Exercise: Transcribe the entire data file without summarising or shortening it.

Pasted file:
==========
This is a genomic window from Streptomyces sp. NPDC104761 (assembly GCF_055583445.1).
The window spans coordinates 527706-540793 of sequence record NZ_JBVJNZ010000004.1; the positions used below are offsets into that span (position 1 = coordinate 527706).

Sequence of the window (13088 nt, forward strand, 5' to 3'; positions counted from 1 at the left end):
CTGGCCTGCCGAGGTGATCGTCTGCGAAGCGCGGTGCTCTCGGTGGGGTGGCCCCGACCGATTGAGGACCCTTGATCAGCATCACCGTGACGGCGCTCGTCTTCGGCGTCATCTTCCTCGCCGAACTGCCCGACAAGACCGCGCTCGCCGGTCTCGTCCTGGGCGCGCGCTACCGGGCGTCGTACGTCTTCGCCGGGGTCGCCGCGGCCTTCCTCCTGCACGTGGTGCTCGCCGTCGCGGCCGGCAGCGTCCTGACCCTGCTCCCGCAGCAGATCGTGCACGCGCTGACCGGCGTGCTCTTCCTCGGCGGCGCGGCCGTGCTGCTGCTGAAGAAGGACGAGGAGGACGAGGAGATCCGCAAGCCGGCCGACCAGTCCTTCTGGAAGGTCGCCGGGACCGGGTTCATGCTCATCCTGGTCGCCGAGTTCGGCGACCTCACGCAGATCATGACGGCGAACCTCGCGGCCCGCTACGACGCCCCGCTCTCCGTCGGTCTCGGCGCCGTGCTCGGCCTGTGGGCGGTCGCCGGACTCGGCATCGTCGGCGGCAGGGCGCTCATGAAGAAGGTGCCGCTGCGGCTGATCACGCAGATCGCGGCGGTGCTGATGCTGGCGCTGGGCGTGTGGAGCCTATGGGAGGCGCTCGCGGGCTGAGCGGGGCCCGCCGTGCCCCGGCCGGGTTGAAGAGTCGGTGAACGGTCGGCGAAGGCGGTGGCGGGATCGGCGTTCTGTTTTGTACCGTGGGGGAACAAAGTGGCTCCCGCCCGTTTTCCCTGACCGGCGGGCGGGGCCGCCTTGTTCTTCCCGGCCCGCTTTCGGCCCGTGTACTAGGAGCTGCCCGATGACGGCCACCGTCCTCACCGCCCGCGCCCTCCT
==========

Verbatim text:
This is a genomic window from Streptomyces sp. NPDC104761 (assembly GCF_055583445.1).
The window spans coordinates 527706-540793 of sequence record NZ_JBVJNZ010000004.1; the positions used below are offsets into that span (position 1 = coordinate 527706).

Sequence of the window (13088 nt, forward strand, 5' to 3'; positions counted from 1 at the left end):
CTGGCCTGCCGAGGTGATCGTCTGCGAAGCGCGGTGCTCTCGGTGGGGTGGCCCCGACCGATTGAGGACCCTTGATCAGCATCACCGTGACGGCGCTCGTCTTCGGCGTCATCTTCCTCGCCGAACTGCCCGACAAGACCGCGCTCGCCGGTCTCGTCCTGGGCGCGCGCTACCGGGCGTCGTACGTCTTCGCCGGGGTCGCCGCGGCCTTCCTCCTGCACGTGGTGCTCGCCGTCGCGGCCGGCAGCGTCCTGACCCTGCTCCCGCAGCAGATCGTGCACGCGCTGACCGGCGTGCTCTTCCTCGGCGGCGCGGCCGTGCTGCTGCTGAAGAAGGACGAGGAGGACGAGGAGATCCGCAAGCCGGCCGACCAGTCCTTCTGGAAGGTCGCCGGGACCGGGTTCATGCTCATCCTGGTCGCCGAGTTCGGCGACCTCACGCAGATCATGACGGCGAACCTCGCGGCCCGCTACGACGCCCCGCTCTCCGTCGGTCTCGGCGCCGTGCTCGGCCTGTGGGCGGTCGCCGGACTCGGCATCGTCGGCGGCAGGGCGCTCATGAAGAAGGTGCCGCTGCGGCTGATCACGCAGATCGCGGCGGTGCTGATGCTGGCGCTGGGCGTGTGGAGCCTATGGGAGGCGCTCGCGGGCTGAGCGGGGCCCGCCGTGCCCCGGCCGGGTTGAAGAGTCGGTGAACGGTCGGCGAAGGCGGTGGCGGGATCGGCGTTCTGTTTTGTACCGTGGGGGAACAAAGTGGCTCCCGCCCGTTTTCCCTGACCGGCGGGCGGGGCCGCCTTGTTCTTCCCGGCCCGCTTTCGGCCCGTGTACTAGGAGCTGCCCGATGACGGCCACCGTCCTCACCGCCCGCGCCCTCCT